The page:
Technology, social media and Search Engine Optimization have changed and transformed more frequently than we care to even divulge into. So when people begin to blog, many times, they start out accomplishing the biggest hurdle of all: BLOGGING itself.
There are many types of blog, blogging for leisure and blogging for revenue being the most popular. The satisfaction of blogging for leisure often times, comes from the small audience of choice. However, revenue blogging (or blogging for business) has some curves and bumps you’ll want to avoid sooner rather than later.
There are MANY do’s and dont’s when it comes to blogging, so we’ve decided to mention the first 5 we feel are critical to the structure and future of your blogging efforts.
1. Blogging Should Be Your Lure, The Internet Being The Water.
Best practices at one time suggested that your blog should be a site all on it’s own. Don’t get us wrong; there are several reasons why people and businesses still do this today. However, for the purposes of drawing traffic to a main website as well as refreshing your website constantly, blogging on your current website is by far the best practice. Statistics from Hubspot support the theory of blogging for business:
“Companies that blog get 55% more web traffic .”
2. Sporadically Blogging Is Not Worth Blogging At All
Search engines, like Google, LOVE consistency…and businesses who understand this, thrive on the responsiveness from Google when they are consistent in their blogging efforts. Consistent means something different to each and every one of us. If you can create good, quality content 5 times a week, you are in a great, great spot! However, if your business can only consistently blog three times a week, but with great quality content, that is also great. It’s the blogs that get published twice last month, three times two weeks ago, once last week and no blogs for the current week that really do not reap the rewards of the free tool.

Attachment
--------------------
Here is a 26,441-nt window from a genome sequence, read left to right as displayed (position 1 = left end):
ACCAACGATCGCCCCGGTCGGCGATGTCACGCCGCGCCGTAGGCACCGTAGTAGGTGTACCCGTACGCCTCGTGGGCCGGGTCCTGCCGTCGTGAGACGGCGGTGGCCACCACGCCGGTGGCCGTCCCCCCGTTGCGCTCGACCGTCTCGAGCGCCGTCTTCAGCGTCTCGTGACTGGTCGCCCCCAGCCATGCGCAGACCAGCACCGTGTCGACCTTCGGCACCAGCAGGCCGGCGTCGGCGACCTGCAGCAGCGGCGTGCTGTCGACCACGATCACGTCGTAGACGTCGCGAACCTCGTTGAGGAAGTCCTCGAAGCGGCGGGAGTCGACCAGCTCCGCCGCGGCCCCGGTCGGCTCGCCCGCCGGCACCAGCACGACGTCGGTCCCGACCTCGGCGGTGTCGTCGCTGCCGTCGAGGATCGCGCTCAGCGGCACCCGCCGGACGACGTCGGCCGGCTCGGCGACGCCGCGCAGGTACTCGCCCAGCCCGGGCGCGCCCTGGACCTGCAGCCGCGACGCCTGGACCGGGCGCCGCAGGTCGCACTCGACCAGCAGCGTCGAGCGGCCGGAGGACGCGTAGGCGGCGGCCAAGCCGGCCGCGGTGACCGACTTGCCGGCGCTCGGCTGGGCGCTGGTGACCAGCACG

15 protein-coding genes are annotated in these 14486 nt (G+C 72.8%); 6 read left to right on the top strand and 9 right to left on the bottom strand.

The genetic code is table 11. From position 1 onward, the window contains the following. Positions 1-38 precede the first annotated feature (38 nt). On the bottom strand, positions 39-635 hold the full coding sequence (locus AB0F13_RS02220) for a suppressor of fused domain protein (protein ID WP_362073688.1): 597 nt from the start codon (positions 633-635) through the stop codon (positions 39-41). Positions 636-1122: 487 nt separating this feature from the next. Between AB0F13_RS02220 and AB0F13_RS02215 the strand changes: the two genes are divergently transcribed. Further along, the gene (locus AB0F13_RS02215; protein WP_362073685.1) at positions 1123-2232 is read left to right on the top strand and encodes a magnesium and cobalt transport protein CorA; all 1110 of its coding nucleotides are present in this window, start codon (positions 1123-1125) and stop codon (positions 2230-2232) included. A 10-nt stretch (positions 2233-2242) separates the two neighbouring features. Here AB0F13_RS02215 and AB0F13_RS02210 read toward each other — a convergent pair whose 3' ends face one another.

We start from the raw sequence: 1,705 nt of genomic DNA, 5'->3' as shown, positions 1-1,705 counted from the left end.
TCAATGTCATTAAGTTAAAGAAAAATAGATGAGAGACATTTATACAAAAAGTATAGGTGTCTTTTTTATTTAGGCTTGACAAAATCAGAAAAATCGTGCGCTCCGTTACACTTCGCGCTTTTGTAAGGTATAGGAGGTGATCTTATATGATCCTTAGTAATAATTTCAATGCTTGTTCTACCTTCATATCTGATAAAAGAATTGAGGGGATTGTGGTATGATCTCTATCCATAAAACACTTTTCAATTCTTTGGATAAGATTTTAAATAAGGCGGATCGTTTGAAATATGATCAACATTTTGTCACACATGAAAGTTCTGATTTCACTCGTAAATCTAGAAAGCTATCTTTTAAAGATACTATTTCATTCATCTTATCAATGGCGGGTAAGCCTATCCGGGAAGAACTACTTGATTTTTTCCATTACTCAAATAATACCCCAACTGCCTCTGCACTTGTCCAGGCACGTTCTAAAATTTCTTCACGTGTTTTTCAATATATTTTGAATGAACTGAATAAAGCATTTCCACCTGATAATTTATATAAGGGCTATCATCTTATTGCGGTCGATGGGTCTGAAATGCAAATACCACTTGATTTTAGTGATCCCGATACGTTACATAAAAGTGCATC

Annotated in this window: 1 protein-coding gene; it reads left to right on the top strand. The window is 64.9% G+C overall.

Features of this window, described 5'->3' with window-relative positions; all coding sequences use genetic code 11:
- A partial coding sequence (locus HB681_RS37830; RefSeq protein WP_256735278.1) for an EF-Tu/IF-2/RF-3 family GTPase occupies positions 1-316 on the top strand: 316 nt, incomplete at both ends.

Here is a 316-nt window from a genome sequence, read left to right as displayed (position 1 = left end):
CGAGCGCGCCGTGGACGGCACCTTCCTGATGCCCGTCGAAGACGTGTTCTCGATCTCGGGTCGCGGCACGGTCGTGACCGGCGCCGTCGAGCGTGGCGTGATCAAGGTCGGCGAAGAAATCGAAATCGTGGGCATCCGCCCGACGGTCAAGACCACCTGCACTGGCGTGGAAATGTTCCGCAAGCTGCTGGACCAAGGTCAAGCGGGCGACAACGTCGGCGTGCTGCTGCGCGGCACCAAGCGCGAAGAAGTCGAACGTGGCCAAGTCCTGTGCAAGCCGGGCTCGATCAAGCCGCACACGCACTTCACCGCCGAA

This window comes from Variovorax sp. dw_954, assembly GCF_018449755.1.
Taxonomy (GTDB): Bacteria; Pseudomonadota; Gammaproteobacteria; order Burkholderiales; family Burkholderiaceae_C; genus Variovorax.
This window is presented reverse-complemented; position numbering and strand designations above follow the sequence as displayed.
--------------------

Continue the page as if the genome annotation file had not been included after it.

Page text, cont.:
3. STOP Promoting and Selling. Its Annoying and a Turn-Off
Blogging requires creativity. Blogging requires the thought process from a consumer standpoint. When your Mother goes online to find answers to one of her questions, she isn’t looking forward to running into a virtual sales person, she simply wants some free information…which, in all fairness is what MANY of us want. However, if the location is right, Mom might pick that company of a product and service based on the information and knowledge she received.
There are STILL loyal customers and future clients out there!
4. Call To Action….You WANT More Than Just A User.
This is true in most, but not all blogging cases. Again, you have the blogging groups that simply connect based on the specifics of their writing, there is the bloggers that like to write out of pure therapy and then the bloggers who want to send you down the funnel…yes, that’s right…the FUNNEL.
Once you realize that people are reading your blogs for a specific reason, they often times will like to see more on the topic of choice. A call-to-action on your blog such as an subscription for a free webinar or e-book is a great way to the collect the data on the visitors you’ll need in order to funnel them down in hopes of a future sales conversion.
Again, this isn’t necessarily for everyone, but for those businesses who want to nurture their clients down the sales funnel.
Like anything in the realm of marketing, the list can go on and on and on. Would you suggest any other pointers?
We Want To Hear Them!
Great thoughts here. Too often people view blogging as more than it really is. Blogging is an activity inside your business, not a business itself. Our blog helps us tell our story to the audience/community we serve.
When you look at blogging that way it becomes a less daunting task… just tell your story one post at a time.
Nice post, Kate! It’s amazing to see the results when a company is actively blogging versus those who ‘don’t have the time’. It’s such a powerful SEO tool. Everything from proper categorization and tagging to unique, interesting content can single-handedly drive traffic.
And the 5th critical point is?
Sporadic blogging… that’s one issue many businesses struggle with. At DigiWriteIt we tell our customers it’s better to deactivate your company blog than have someone land there and find the last post was in 2008! Thanks for the great post.